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Exception handling in
workflows

As we mentioned before, the issue of exception handling in workflows is a growing area of concern and research within the workflow community. But such problem can be better addressed in this logic framework.

First it must be noticed that this logic framework is much more flexible than standard workflow languages. The process specification in the logic formalism usually does not preclude other activities form being performed. What is important is that the workcase be consistent with the process specification, and not a instance of it in the standard workflow semantics. Thus if a non planned meeting is needed, it can be called, provided it is consistent with process, constraints and policies. Under the logic framework, the specifications can be seen as an envelope that limits the range of variability of the workcase.

But exception handling may involve not only executing unplanned activities but violating some of the procedures, constraints, and policies. For example in a particular case it may be decided that in order to get the results in time one can call a meeting with less than three days of advance. This means that to deal with this exceptional case one is willing to go outside the bounds of the envelope set by the specifications.

The balance of control and flexibility for exception handling can be modeled as a set of formulas $F_0, F_1, F_2, \ldots F_N$, which states different levels of exceptionality. F0 is the process and policies for normal (standard, unexceptional cases). F1 may represent the process and policies for a first level of exceptionality, F2 for a second level of exceptionality, and so on. FN represents the last level of exceptionality, that is the processes, and policies that cannot be violated in any case.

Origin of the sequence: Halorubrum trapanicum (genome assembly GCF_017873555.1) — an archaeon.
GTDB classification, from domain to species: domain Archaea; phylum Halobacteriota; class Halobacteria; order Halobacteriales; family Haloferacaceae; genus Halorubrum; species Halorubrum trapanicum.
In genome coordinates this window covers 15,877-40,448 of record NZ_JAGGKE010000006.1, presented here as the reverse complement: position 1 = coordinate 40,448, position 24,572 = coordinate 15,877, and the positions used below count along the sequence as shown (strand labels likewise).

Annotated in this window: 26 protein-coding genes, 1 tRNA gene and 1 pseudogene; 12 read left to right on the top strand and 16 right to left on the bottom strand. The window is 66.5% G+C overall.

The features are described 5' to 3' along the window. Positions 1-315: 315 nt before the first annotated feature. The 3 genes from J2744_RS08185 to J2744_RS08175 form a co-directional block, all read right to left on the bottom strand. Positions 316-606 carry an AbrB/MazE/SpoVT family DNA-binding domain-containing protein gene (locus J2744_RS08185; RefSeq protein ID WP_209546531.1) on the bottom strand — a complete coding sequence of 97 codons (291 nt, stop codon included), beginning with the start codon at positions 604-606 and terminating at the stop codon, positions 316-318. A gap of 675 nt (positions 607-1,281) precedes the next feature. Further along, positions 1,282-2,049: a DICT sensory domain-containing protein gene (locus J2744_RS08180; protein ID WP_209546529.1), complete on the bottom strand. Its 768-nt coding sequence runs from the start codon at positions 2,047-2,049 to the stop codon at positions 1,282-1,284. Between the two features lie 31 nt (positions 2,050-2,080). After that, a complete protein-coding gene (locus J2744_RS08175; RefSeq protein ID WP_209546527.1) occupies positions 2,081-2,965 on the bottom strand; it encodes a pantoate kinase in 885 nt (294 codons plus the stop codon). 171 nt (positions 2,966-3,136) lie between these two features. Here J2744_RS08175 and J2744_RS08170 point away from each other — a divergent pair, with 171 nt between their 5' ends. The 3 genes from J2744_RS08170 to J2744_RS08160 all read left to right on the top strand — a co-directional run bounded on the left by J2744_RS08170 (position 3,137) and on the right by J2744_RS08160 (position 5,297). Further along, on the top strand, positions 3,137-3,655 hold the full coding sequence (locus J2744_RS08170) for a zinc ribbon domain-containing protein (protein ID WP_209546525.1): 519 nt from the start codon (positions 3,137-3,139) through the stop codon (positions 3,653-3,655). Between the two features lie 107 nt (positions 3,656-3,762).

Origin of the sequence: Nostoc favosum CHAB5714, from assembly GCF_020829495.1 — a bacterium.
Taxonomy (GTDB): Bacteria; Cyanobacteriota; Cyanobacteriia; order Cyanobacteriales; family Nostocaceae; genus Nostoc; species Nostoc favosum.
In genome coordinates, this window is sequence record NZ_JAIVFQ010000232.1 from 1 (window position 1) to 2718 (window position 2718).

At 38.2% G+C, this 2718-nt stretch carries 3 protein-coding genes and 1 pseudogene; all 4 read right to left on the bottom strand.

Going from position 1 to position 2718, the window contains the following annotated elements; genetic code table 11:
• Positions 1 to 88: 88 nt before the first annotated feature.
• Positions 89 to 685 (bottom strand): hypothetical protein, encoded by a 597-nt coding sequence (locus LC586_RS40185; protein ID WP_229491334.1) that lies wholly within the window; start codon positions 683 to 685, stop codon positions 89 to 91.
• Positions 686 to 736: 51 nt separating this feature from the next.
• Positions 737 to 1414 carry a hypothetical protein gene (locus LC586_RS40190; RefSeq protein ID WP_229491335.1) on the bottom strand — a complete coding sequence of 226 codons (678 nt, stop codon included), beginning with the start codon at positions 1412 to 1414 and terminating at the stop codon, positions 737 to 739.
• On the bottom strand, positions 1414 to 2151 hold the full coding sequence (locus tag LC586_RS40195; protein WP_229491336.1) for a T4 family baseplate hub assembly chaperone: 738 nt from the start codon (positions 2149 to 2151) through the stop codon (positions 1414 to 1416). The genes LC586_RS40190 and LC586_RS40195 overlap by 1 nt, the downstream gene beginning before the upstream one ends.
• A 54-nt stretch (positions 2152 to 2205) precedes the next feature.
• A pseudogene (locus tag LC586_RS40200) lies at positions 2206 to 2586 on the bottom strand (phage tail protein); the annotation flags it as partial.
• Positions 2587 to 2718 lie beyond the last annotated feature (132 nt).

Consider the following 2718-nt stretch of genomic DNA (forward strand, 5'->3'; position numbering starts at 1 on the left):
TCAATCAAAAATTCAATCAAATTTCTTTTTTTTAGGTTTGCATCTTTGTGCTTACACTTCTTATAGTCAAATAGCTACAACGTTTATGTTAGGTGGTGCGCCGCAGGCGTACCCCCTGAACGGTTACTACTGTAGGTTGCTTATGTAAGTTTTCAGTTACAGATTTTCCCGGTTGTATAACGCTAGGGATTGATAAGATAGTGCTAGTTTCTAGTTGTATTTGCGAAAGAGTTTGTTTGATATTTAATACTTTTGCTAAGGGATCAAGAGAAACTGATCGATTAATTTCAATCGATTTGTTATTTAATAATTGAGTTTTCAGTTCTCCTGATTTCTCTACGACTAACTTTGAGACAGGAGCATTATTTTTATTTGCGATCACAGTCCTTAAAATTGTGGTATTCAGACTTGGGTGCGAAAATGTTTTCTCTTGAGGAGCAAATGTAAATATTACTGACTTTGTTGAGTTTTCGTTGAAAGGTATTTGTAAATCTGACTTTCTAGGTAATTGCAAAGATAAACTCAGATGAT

A particular workcase wc may be declared or perceived as exceptional and instead of following the standard process model F0, it may follow F1. That is, we require that $wc, \hat{t}\;\sim\;F_1$ and not $wc, \hat{t}\;\sim\;F_0$ as we require for ``standard'' workcases. Of course, to be able to deal with the exceptionality of the case, F1must be less constrained than F0, or in intuitive term, must be a larger envelope than F0. In general one would ask that $F_0
\rightarrow F_1$, that is, that the set of policies and procedures for the exceptional case be a ``logical'' subset of the standard set of policies. In F1, some constraints that are required in F0 are no longer required, such as the demand for a three day interval between the call for a meeting and the meeting itself.

Similarly in general one would ask that $F_1 \rightarrow F_2 \rightarrow\ldots \rightarrow F_N$, FN being the core of the organization's policies. Thus different than other solutions to the problem of flexibility of workflows, this logical solution allows for modeling the constraints and policies to deal with different levels of exceptionality: if a good customer requests urgency for an order, one is allow to circumvent some of the standard procedures, if the best customer requests urgency for an order more of the standard procedures may be circumvented. But if parts or pieces of the procedures are dictated by law and verified by government agencies, those pieces of the process cannot be changed. In our terms, these ``pieces of the procedure'' are subformulas that are stated in all process specifications F0 to FN.


next up previous
Next: Dynamic Change Up: Logic representation of processes Previous: Modes of use of
Jacques Wainer
2000-01-06